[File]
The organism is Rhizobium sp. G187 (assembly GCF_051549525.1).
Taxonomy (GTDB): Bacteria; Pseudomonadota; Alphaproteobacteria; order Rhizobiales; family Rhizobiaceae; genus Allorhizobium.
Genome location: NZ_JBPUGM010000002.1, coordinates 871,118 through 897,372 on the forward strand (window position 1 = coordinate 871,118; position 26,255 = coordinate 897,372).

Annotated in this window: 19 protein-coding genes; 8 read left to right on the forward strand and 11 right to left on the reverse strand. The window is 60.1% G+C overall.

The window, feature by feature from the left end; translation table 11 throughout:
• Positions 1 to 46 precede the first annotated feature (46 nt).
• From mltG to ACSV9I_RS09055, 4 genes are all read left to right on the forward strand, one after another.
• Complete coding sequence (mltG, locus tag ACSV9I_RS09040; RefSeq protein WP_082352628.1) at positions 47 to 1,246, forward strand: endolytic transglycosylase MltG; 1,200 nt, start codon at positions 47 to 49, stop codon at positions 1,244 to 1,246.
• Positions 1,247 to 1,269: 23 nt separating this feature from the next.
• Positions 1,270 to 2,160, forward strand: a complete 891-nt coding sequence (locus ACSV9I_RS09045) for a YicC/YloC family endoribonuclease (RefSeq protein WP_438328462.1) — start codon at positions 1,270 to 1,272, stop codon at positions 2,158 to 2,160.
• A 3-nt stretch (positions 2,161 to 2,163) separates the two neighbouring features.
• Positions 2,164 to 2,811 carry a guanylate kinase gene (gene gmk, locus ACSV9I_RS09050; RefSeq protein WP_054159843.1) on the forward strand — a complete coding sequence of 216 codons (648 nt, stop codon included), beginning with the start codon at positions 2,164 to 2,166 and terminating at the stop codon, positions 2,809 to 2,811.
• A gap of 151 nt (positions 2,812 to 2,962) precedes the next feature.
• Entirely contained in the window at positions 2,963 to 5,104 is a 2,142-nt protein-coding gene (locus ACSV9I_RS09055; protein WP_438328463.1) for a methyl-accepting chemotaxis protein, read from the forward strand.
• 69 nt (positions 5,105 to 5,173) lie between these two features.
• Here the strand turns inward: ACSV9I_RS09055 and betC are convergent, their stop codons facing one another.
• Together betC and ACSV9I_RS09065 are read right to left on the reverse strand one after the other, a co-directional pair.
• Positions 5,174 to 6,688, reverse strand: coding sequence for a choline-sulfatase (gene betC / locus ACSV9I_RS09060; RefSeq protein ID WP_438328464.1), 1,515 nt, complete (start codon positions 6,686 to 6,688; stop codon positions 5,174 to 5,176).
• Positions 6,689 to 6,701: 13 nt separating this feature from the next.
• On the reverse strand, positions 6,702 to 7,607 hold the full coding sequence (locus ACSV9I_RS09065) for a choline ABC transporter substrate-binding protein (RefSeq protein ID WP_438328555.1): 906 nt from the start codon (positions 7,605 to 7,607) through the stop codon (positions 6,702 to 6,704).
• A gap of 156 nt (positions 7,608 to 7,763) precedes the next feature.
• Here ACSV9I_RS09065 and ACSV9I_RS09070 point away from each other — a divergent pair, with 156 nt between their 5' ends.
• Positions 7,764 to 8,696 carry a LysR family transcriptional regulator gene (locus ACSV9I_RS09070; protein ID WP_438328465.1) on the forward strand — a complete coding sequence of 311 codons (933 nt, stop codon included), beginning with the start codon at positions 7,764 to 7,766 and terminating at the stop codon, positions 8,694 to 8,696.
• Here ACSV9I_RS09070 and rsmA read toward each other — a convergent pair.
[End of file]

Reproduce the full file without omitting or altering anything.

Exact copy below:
The organism is Rhizobium sp. G187 (assembly GCF_051549525.1).
Taxonomy (GTDB): Bacteria; Pseudomonadota; Alphaproteobacteria; order Rhizobiales; family Rhizobiaceae; genus Allorhizobium.
Genome location: NZ_JBPUGM010000002.1, coordinates 871,118 through 897,372 on the forward strand (window position 1 = coordinate 871,118; position 26,255 = coordinate 897,372).

Annotated in this window: 19 protein-coding genes; 8 read left to right on the forward strand and 11 right to left on the reverse strand. The window is 60.1% G+C overall.

The window, feature by feature from the left end; translation table 11 throughout:
• Positions 1 to 46 precede the first annotated feature (46 nt).
• From mltG to ACSV9I_RS09055, 4 genes are all read left to right on the forward strand, one after another.
• Complete coding sequence (mltG, locus tag ACSV9I_RS09040; RefSeq protein WP_082352628.1) at positions 47 to 1,246, forward strand: endolytic transglycosylase MltG; 1,200 nt, start codon at positions 47 to 49, stop codon at positions 1,244 to 1,246.
• Positions 1,247 to 1,269: 23 nt separating this feature from the next.
• Positions 1,270 to 2,160, forward strand: a complete 891-nt coding sequence (locus ACSV9I_RS09045) for a YicC/YloC family endoribonuclease (RefSeq protein WP_438328462.1) — start codon at positions 1,270 to 1,272, stop codon at positions 2,158 to 2,160.
• A 3-nt stretch (positions 2,161 to 2,163) separates the two neighbouring features.
• Positions 2,164 to 2,811 carry a guanylate kinase gene (gene gmk, locus ACSV9I_RS09050; RefSeq protein WP_054159843.1) on the forward strand — a complete coding sequence of 216 codons (648 nt, stop codon included), beginning with the start codon at positions 2,164 to 2,166 and terminating at the stop codon, positions 2,809 to 2,811.
• A gap of 151 nt (positions 2,812 to 2,962) precedes the next feature.
• Entirely contained in the window at positions 2,963 to 5,104 is a 2,142-nt protein-coding gene (locus ACSV9I_RS09055; protein WP_438328463.1) for a methyl-accepting chemotaxis protein, read from the forward strand.
• 69 nt (positions 5,105 to 5,173) lie between these two features.
• Here the strand turns inward: ACSV9I_RS09055 and betC are convergent, their stop codons facing one another.
• Together betC and ACSV9I_RS09065 are read right to left on the reverse strand one after the other, a co-directional pair.
• Positions 5,174 to 6,688, reverse strand: coding sequence for a choline-sulfatase (gene betC / locus ACSV9I_RS09060; RefSeq protein ID WP_438328464.1), 1,515 nt, complete (start codon positions 6,686 to 6,688; stop codon positions 5,174 to 5,176).
• Positions 6,689 to 6,701: 13 nt separating this feature from the next.
• On the reverse strand, positions 6,702 to 7,607 hold the full coding sequence (locus ACSV9I_RS09065) for a choline ABC transporter substrate-binding protein (RefSeq protein ID WP_438328555.1): 906 nt from the start codon (positions 7,605 to 7,607) through the stop codon (positions 6,702 to 6,704).
• A gap of 156 nt (positions 7,608 to 7,763) precedes the next feature.
• Here ACSV9I_RS09065 and ACSV9I_RS09070 point away from each other — a divergent pair, with 156 nt between their 5' ends.
• Positions 7,764 to 8,696 carry a LysR family transcriptional regulator gene (locus ACSV9I_RS09070; protein ID WP_438328465.1) on the forward strand — a complete coding sequence of 311 codons (933 nt, stop codon included), beginning with the start codon at positions 7,764 to 7,766 and terminating at the stop codon, positions 8,694 to 8,696.
• Here ACSV9I_RS09070 and rsmA read toward each other — a convergent pair.